Germany threw open its border gates in 2015 to hundreds of thousands of refugees, and many inittially heralded the "open borders" policy as a model that the rest of Europe should emulate. A year later, though, the honeymoon period has faded and Germany, like other countries across the continent, are grappling wih issues of integration, social and cultural tensions, and institutionalized racism in a society that still bridles at multicultural plurality. One initiative led by volunteers in Berlin though, is starting small. As Germany's open borders begin to shutter, they've launched an open kitchen.
The program has brought local refugees into Berlin's vibrant urban culture through a classic ritual that translates easily into any language: breaking bread together. Collaborative cooking workshops and public dining events have provided a platform for learning new skills, and just learning about new neighbors. Refugees from Afghanistan, Sudan and other strife-torn nations are forming a new melange on the city's culinary landscape.
Ricarda Bochat, a coordinator of the initiative that runs the Open Kitchen project, Give Something Back to Berlin (GSBTB), says the idea took on a life of its own after it became clear that newcomers didn't need any coaxing to reconnect with their communities through a shared meal:
[W]e started before the new wave of refugees from Syria, Afghanistan and Iraq arrived. What we noticed however was that the concept was very easily adapted to the new arrivals. We saw the two groups that we were working with merge really well on a number of occasions. We noticed how helpful it was to people new to the city to speak to others who were in a similar situation before them, to exchange stories and to get insights and tips on how to navigate the complicated German bureaucratic system.
The program has been operating principally as a casual cooking group for a few years now, inviting newcomers to bring their recipes and lead a group in preparing the meal. They've also catered local events and dabbled in marketing their food professionally. Other initiatives have cropped up to offer job training and other activities that help migrants get a foothold in the restaurant business. But mostly, people just want to get together and find a safe space to be themselves.
The project has also elucidated some of the social deficits and barriers that have held back integration. Part of the cooking project's appeal is that it provides an experience that feels like an actual home, not a camp: for newly arrived migrants and refugees, the process of applying for asylum can last months, delaying plans for securing jobs, permanent housing and forming connections in their host communities.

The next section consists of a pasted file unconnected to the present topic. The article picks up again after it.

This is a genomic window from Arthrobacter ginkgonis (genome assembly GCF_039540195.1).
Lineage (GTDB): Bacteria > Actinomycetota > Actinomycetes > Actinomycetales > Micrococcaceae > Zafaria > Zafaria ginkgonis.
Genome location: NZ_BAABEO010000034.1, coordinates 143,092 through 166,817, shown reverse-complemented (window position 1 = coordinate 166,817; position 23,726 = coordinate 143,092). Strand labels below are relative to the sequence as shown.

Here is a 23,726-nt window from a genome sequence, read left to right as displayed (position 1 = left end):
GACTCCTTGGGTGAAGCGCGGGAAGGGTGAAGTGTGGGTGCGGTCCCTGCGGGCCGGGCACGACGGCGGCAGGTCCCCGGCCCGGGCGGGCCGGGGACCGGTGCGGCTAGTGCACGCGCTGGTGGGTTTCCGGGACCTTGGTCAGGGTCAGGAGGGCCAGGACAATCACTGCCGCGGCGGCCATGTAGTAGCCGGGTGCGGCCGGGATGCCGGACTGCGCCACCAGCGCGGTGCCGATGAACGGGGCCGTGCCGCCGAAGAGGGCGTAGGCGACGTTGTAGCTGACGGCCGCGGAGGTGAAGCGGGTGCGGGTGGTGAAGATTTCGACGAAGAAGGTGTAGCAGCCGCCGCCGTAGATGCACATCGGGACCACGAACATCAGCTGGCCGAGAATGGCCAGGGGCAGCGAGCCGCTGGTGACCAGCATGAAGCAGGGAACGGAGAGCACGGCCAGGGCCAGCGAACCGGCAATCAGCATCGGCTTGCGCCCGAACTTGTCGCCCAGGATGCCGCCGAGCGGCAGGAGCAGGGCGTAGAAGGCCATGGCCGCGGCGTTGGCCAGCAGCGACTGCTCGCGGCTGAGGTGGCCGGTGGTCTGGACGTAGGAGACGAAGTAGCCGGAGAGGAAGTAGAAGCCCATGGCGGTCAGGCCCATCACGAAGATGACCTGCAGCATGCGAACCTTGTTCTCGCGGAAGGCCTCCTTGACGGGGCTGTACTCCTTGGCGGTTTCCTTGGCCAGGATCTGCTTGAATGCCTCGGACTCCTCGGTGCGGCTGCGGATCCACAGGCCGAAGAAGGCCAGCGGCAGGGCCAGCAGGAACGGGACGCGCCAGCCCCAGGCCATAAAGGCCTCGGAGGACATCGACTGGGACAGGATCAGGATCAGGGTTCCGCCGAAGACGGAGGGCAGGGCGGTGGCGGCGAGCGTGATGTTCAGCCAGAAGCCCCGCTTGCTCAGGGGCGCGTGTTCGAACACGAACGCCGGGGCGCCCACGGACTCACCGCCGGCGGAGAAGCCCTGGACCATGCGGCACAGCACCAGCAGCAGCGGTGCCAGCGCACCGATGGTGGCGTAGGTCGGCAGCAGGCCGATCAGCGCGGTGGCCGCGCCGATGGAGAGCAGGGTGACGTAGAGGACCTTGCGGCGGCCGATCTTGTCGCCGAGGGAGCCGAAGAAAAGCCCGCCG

"Many people," Bochat says, "despite receiving their papers are still 'stuck' in refugees shelters that are large scale camps, lacking fundamental necessities such as privacy and safety." They also lack kitchens, and the enthusiasm with which many of the program's participants have thrown themselves into making homecooked meals at the meal sessions shows how something as simple as a stove and a dining table can mean the difference between an institution and a real home.
Bahjat, a young man from Syria who arrived in Germany in October 2015, spoke in a local media interview about how different the open kitchen felt compared to the antiseptic refugee camps he had been wending through until he resettled:
The cooking group was the first place for me outside of immigration buildings and waiting camps that made me feel like I belonged. It was the first place outside of a humiliating system built by State institutions and civil society that made me feel like myself again. ...The cooking group is a place where you can go back to being the person you were before here. It was a very creative experience... I got to know so many people who turned out to be friends... It is simply a place to talk easily with anyone who attends, to laugh, speak your mind and to leave with very deep comfort.
Of course, one small group of volunteers can never be enough to address the complex needs of the migrant population, and Berlin itself is something of a liberal island in Germany's maelstrom of complicated political attitudes. An insurgent far-right movement has jutted up against progressives and intellectuals who have dominated the political mainstream, yet today even liberal politicians are bristling at the cultural and racial frictions that have erupted with the influx of immigration in recent months. Berlin is feeling more precarious these days. Then again, for some of the newest arrivals, the city has provided some modicum of stability and solace after escaping from a land of trauma. Bochat observes:
Many members of our social cooking group have had a slightly better start to their lives in Germany and Berlin. We found that the people joining us for our social cooking days were much more socially mobile and independent, often because they arrived here without families or young children, because they had better knowledge of the English language and were perhaps a bit more confident to step out into unknown territory. In the first year of arriving here, many of our members, mostly young men, found flats or at least better accommodation than the shelters, started internships or jobs and in some cases even started relationships. I'm not saying, obviously, this is all due to the cooking group. But what we did create was a sense of family, a home away from home. Which means that people support each other, on the hunt for flats, or with visits to German officials.
Many will never feel completely at home in a new country, after being ripped by poverty and conflict from their communities. But it never hurts to know that even in an unfammiliar place, there's a place at the table that someone saved for you.
--July 14, 2017